dissimulat . . . deceperat. For the historic present, and for the transition from it to past tenses, which would be harsh in English, see R. § 594, and esp. Madv. § 382 obs. 3, and cf. G. Moods and Tenses § 32, 2.
motura, ‘such as would stir.’ Arma here has a trace of the wider use proper to its etymology (ar-, to fit, join closely, as in armus, artus, “ἀραρίσκω”, etc.), corresponding to ‘implement,’ ‘instrument.’ Cf. XI. 34, “operisque relinquunt arma sui... sarculaque, rastrique graves, longique ligones”, Virg. Georg.I. 160, “quae sint duris agrestibus arma”, id. Virg. Aen.I. 777, Cerealia arma (the hand-mill), ib. V. 15 (where see Conington, who gives other passages, and thinks that Virgil's frequent use may have been suggested by the corresponding use of “ὅπλα”), Hor. A. P.379-80, “campestribus abstinet armis, indoctusque pilae discive trochive quiescit”, id. Hor. C. I. viii. 10-12.
mercibus, dat. cf. 33 n.
tenenti, ‘as he grasped.’
peritura, ‘doomed.’ For se reservant, cf. XII. 309, “ne fuge; ad Herculeos, inquit, servaberis arcus”.
iniecique manum, a legal term for which cf. Amor. I. iv. 40, “et dicam mea sunt, iniciamque manum”, ib. II. v. 30, “iniciam dominas in mea iura manus”, Virg. Aen.X. 419, “iniecere manum Parcae.” Iniectio manus was the formal act of seizure which set up the claim to property in dispute, as in the case of Virginia, Liv.iii. XLIV. 6. Where buildings or lands were in dispute, the praetor had to accompany the litigants to the spot for the observance of this form. As the Roman territory extended this became impossible, and legal fictions took its place, on which Cicero throws ridicule (pro Murena XII. §§ 26-7). fortemque . . . misi, ‘and sent the hero forth to do heroic deeds.’ Cf. Virg. Aen.VI. 812, “missus in imperium magnum”, which recurs ib. XI. 47, and on which Henry quotes its imitation by Silius (xiii. 854) “veniet . . . in longum imperium”.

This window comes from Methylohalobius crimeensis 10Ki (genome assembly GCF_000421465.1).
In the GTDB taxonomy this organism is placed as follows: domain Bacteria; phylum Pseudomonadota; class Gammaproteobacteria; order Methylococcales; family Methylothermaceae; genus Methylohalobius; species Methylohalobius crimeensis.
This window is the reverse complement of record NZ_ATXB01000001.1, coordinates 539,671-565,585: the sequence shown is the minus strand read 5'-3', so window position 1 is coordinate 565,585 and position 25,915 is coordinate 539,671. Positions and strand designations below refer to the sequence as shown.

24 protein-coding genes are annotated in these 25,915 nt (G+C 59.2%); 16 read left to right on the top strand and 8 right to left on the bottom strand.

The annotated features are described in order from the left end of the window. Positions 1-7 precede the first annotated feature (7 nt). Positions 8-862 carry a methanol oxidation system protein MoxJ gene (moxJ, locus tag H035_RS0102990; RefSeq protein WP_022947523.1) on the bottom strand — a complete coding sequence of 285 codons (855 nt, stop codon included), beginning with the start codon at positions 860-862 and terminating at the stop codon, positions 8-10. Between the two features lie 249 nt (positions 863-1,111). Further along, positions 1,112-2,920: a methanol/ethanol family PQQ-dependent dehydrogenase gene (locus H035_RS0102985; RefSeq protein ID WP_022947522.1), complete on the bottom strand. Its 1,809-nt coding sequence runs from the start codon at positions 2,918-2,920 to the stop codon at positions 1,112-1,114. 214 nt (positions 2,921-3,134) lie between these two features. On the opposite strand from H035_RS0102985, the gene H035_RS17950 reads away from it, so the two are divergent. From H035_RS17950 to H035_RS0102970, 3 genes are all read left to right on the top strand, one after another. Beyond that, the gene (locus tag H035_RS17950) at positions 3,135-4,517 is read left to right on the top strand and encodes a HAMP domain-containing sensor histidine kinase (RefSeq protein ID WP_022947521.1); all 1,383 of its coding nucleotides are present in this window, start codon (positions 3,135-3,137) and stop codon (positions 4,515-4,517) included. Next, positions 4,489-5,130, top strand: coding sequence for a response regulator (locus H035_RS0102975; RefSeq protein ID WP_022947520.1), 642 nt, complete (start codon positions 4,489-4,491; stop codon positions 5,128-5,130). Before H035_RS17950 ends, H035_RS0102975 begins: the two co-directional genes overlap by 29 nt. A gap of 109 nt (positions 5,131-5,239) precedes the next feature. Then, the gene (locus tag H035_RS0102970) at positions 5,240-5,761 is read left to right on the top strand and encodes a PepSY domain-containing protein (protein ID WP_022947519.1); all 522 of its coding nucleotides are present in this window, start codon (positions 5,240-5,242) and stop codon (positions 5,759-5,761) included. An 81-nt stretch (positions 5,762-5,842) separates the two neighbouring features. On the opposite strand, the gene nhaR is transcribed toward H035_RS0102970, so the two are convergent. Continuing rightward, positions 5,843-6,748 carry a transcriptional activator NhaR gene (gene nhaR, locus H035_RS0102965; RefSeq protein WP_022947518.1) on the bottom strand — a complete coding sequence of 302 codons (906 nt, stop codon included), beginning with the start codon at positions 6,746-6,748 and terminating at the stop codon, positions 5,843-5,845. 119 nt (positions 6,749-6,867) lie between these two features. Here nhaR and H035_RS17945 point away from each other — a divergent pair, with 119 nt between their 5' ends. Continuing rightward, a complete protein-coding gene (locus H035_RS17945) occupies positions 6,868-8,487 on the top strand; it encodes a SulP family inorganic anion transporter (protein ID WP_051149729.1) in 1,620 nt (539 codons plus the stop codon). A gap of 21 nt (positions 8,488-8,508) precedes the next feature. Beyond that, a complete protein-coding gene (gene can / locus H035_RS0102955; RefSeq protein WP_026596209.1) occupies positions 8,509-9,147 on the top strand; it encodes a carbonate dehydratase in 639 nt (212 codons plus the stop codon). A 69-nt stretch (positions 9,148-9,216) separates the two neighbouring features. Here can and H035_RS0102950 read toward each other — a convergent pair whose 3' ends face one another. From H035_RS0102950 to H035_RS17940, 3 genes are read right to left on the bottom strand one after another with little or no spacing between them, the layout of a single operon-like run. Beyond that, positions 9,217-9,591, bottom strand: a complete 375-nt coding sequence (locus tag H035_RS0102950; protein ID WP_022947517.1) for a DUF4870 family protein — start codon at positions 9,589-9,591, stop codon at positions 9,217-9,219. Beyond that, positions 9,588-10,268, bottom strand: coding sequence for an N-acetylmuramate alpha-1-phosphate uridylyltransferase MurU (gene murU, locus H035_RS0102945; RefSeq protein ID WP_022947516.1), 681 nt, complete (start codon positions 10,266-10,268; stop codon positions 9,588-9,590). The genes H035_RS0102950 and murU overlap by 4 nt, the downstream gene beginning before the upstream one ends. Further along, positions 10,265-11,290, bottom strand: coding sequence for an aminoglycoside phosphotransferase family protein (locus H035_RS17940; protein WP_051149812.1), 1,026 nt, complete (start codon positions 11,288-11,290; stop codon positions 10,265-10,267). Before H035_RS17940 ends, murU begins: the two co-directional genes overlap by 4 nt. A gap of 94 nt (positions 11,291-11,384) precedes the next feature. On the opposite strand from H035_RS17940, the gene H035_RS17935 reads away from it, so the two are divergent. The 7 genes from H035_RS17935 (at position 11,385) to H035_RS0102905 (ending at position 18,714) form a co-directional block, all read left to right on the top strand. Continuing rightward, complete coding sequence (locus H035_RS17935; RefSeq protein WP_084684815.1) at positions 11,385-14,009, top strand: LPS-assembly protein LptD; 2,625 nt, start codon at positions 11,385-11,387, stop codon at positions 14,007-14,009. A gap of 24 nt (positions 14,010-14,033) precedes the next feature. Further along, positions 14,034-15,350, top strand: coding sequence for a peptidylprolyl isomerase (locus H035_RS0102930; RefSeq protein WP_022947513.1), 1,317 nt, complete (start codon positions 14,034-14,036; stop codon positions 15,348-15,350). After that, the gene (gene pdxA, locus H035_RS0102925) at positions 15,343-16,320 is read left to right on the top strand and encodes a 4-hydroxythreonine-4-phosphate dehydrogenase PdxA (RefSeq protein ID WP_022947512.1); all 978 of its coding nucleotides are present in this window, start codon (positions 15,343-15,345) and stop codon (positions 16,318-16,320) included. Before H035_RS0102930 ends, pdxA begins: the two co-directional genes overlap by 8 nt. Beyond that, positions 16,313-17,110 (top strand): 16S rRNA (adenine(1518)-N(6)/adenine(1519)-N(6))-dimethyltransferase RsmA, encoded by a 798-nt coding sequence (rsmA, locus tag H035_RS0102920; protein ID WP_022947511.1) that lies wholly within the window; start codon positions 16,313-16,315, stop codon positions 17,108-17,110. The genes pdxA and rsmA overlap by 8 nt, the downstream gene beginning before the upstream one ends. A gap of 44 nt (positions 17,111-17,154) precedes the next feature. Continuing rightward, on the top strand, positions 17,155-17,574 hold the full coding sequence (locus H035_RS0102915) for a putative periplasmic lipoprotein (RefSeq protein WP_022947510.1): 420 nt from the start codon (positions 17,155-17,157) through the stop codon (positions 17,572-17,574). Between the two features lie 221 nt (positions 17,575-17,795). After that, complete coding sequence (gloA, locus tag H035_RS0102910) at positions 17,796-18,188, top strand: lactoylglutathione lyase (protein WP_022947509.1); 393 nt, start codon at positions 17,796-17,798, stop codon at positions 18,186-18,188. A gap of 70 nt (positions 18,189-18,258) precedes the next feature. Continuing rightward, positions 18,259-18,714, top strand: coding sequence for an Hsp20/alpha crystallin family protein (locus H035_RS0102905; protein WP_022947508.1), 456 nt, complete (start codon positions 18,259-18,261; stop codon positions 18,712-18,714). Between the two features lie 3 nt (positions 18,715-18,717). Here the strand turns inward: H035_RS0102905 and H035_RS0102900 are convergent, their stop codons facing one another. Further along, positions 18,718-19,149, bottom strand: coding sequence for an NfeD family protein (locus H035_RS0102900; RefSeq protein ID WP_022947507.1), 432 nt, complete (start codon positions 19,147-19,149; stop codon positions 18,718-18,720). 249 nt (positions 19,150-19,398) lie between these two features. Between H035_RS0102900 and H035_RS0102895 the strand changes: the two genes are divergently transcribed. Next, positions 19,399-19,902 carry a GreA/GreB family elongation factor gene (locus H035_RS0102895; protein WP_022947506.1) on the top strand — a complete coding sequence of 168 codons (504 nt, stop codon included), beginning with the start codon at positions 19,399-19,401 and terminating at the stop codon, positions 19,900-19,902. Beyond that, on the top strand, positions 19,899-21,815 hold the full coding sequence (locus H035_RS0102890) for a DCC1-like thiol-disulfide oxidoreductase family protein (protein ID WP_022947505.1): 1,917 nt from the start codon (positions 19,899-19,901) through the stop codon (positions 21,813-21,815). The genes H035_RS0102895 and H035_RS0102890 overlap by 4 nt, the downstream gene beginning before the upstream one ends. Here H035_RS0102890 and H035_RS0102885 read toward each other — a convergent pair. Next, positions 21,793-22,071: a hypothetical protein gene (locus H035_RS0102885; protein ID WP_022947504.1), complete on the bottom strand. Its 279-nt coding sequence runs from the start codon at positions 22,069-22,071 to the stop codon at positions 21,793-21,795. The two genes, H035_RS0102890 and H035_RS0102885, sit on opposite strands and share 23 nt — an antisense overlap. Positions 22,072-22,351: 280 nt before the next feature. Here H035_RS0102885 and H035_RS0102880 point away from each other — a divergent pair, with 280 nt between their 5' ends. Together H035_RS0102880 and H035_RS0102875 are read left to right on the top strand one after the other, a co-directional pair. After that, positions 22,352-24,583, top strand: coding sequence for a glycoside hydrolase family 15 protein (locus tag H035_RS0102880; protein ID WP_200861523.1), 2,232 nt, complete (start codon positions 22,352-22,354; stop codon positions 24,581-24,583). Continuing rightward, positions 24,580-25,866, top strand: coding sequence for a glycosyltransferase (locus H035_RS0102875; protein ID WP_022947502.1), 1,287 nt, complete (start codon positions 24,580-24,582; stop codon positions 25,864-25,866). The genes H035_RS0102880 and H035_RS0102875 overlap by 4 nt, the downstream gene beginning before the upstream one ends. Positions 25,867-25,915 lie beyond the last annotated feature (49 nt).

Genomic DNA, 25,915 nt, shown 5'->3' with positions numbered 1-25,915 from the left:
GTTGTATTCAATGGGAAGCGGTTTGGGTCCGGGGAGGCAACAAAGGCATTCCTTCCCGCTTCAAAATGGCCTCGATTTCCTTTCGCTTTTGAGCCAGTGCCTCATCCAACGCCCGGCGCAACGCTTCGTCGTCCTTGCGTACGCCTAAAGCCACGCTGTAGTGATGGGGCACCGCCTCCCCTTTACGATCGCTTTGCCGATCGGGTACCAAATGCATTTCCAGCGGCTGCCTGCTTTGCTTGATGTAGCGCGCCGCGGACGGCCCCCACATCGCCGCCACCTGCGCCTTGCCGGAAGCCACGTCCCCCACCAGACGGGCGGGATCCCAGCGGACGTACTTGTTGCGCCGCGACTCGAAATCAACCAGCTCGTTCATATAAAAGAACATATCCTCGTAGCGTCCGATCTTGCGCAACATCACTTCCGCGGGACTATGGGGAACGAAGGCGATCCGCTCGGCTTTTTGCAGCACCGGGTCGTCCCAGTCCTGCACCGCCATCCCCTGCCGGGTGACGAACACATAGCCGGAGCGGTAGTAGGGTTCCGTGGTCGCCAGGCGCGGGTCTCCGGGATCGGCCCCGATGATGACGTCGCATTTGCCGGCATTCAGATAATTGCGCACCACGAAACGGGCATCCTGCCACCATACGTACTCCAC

ego, emphatic, like the meum etc. below, ‘'twas I who.’ Telephon. Telephus, son of Hercules, repelled the Greeks from his kingdom Mysia, but received from Achilles a wound which, as he learned from an oracle, could only be cured by what had inflicted it. Achilles applied to it the rust of his spear, and Telephus in return showed the Greeks the way to Troy. Cf. XII. 112, “opusque meae bis sensit Telephus hastae”. His story was made the subject of tragedies by Aeschylus, Sophocles, Euripides, Ennius, Attius and others. Ovid makes pathetic application of it to his own case (Trist. VII. 15-18): “Telephus aeterna consumptus tabe perisset, si non quae nocuit, dextra tulisset opem.” “et mea, si facinus nullum commisimus, opto, vulnera qui fecit, facta levare velit.” Cf. Ex Ponto, II. ii. 25-6: “puppis Achaemeniden Graium Troiana recepit: profuit et Myso Pelias hasta duci.”